The Sun is immensely loud. The surface generates thousands to tens of thousands of watts of sound power for every square meter. That is something like 10x to 100x the power flux through the speakers at a rock concert, or out the front of a police siren, except the “speaker surface” in this case is the entire surface of the Sun (which is 10,000 times larger than the surface area of Earth).
We do in fact know what the Sun “sounds” like. Instruments like Solar Dynamics Observatory’s Helioseismic and Magnetic Imager or The Solar and Heliospheric Observatory’s Michelson Doppler Imager or the ground-based Global Oscillations Network Group observatory measure the Doppler shift everywhere on the visible surface of the Sun, and we can actually see sound waves (well, infrasound waves) resonating in the Sun as a whole! Pretty effing cool, eh? Since the Sun is large, the sound waves resonate at very deep frequencies. Typical resonant modes have 5-minute periods, and there are about a million of them going all at once.
The resonant modes in the Sun are excited by something. That something is the tremendous broadband rushing of convective turbulence. Heat gets brought to the surface of the Sun by convection, hot material rises through the outer layers, reaches the surface, cools off (by radiating sunlight), and sinks. The “typical” convection cell is about the size of Texas, and is called a “granule” because they look like little grains when viewed through a telescope. Each one (the size of Texas, remember) rises, disperses its light, and sinks in five minutes. That produces a Hell of a racket. There are something like tens of millions of those all over the surface of the Sun at any one time. Most of that sound energy just gets reflected right back down into the Sun, but some of it gets out into the solar chromosphere and corona. Solar physicists are not sure yet, just how much of that sound energy gets out, but it’s most likely between about 30 and about 300 watts per square meter of surface, on average. The uncertainty comes because the surface dynamics of the Sun are tricky. In the deep interior, we can pretend the solar magnetic field doesn’t affect the physics much and use hydrodynamics, and in the exterior (corona) we can pretend the gas itself doesn’t affect the physics much. At the boundary layers above the visible surface, neither approximation applies and the physics gets too tricky to be tractable (yet).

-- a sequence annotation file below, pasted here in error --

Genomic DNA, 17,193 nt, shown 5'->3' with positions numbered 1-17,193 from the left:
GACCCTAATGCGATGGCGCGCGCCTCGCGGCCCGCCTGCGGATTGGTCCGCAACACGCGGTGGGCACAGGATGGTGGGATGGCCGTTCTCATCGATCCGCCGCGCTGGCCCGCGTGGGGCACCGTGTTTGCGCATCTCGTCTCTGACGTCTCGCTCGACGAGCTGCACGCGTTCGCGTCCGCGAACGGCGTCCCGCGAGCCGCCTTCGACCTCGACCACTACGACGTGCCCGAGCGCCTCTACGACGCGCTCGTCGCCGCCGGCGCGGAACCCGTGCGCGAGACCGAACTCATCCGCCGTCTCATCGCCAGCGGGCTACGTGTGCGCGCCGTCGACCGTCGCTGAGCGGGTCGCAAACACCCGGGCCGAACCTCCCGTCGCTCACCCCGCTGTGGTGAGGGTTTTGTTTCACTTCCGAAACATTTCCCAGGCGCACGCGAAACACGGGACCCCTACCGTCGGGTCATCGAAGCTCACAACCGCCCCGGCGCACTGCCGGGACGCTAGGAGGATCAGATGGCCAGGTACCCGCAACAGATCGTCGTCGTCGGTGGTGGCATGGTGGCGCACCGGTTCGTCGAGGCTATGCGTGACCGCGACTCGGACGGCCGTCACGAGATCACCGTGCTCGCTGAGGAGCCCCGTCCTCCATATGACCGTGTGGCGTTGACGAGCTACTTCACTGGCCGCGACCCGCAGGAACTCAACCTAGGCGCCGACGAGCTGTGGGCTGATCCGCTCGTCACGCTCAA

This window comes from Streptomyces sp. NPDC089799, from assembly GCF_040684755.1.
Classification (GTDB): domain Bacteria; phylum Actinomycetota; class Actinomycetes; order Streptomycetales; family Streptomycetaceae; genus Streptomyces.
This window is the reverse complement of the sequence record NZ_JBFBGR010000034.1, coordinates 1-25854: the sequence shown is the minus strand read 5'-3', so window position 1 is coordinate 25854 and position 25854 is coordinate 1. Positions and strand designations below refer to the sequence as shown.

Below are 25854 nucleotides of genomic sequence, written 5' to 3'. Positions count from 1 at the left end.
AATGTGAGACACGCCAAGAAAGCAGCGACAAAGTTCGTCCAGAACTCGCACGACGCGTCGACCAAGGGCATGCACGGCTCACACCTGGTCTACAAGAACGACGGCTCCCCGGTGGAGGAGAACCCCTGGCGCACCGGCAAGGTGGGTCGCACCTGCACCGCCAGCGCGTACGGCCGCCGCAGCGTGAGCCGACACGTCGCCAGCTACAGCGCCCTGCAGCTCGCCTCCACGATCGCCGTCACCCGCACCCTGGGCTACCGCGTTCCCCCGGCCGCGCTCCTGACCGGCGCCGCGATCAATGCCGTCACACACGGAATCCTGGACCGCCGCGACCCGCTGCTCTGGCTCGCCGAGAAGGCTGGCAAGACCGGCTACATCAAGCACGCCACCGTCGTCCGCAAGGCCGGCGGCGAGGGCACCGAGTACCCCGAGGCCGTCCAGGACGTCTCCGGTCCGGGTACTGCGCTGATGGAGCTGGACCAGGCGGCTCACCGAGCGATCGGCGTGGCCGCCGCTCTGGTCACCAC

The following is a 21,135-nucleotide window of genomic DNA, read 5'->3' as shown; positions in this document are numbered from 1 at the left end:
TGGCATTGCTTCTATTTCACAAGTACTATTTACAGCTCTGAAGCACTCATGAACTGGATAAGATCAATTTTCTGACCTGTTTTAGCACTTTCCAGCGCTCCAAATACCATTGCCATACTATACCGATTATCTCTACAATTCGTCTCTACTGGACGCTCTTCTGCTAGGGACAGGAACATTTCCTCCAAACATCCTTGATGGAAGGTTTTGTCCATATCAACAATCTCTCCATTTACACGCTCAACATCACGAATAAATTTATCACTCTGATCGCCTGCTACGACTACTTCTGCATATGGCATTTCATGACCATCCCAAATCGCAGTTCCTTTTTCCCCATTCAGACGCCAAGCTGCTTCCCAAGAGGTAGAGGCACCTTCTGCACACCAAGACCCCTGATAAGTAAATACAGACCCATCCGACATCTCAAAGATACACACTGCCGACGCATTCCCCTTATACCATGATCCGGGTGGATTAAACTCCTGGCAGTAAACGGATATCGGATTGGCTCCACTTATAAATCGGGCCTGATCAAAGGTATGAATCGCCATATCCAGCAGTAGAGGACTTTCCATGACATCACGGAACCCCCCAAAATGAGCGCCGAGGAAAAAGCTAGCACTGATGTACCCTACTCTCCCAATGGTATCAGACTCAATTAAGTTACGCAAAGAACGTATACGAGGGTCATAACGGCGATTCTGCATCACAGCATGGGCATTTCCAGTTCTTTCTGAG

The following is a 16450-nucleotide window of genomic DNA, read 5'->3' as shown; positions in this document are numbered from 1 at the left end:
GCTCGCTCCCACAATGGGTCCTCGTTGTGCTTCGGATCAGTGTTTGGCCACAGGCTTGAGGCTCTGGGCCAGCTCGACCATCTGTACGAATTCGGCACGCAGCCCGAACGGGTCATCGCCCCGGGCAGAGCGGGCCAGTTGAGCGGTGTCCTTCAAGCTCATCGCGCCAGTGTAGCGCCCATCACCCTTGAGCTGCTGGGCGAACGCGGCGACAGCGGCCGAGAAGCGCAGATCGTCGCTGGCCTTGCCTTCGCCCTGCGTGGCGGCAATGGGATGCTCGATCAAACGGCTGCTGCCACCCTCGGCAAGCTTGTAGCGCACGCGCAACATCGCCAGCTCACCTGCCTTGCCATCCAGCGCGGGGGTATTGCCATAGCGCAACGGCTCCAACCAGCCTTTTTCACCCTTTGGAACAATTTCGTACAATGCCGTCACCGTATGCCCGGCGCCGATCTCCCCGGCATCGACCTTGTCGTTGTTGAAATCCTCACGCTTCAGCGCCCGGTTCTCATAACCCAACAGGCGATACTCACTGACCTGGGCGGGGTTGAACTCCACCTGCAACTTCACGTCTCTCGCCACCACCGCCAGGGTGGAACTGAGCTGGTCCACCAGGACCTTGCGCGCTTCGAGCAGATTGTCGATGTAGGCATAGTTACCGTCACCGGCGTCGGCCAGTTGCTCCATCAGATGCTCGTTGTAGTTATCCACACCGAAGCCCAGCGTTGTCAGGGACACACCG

In terms of decibels, if all that leaked sound could somehow propagate to Earth, well let’s see… Sunlight at Earth is attenuated about 10,000 times by distance (i.e. it’s 10,000 times brighter at the surface of the Sun), so if 200 W/m2 of sound at the Sun could somehow propagate out to Earth it would yield a sound intensity of about 20 mW/m2 . 0dB is about 1pW/m2 , so that’s about 100dB. At Earth, some 150,000,000 kilometers from the sound source. Good thing sound doesn’t travel through space, eh?
100 decibels compares to a: Jet take-off (at 305 meters), use of outboard motor, power lawn mower, motorcycle, farm tractor, jackhammer, garbage truck. Boeing 707 or DC-8 aircraft at one nautical mile (6080 ft) before landing (106 dB); jet flyover at 1000 feet (103 dB); Bell J-2A helicopter at 100 ft (100 dB). 100 db is 8 times as loud as 70 dB. OSHA monitoring occurs at 90 db Serious damage possible in 8 hr exposure. 100 db is serious business, it would be crazy to hear that all the time.
The good folks at the Solar and Heliospheric Observatory’s MDI project created some sound files of resonant solar oscillations by speeding up the data from their instrument by 43,000 times. You can hear those here, at the Solar Center website. Someone else did the same thing with the SDO/HMI instrument, and superposed the sounds on first-light videos from SDO . Both of those sounds, which sound sort of like rubber bands twanging, are heavily filtered from the data — a particular resonant spatial mode (shape of a resonant sound) is being extracted from the data, and so you hear mainly that particular resonant mode. The actual unfiltered sound is far more cacophonous, and to the ear would sound less like a resonant sound and more like noise.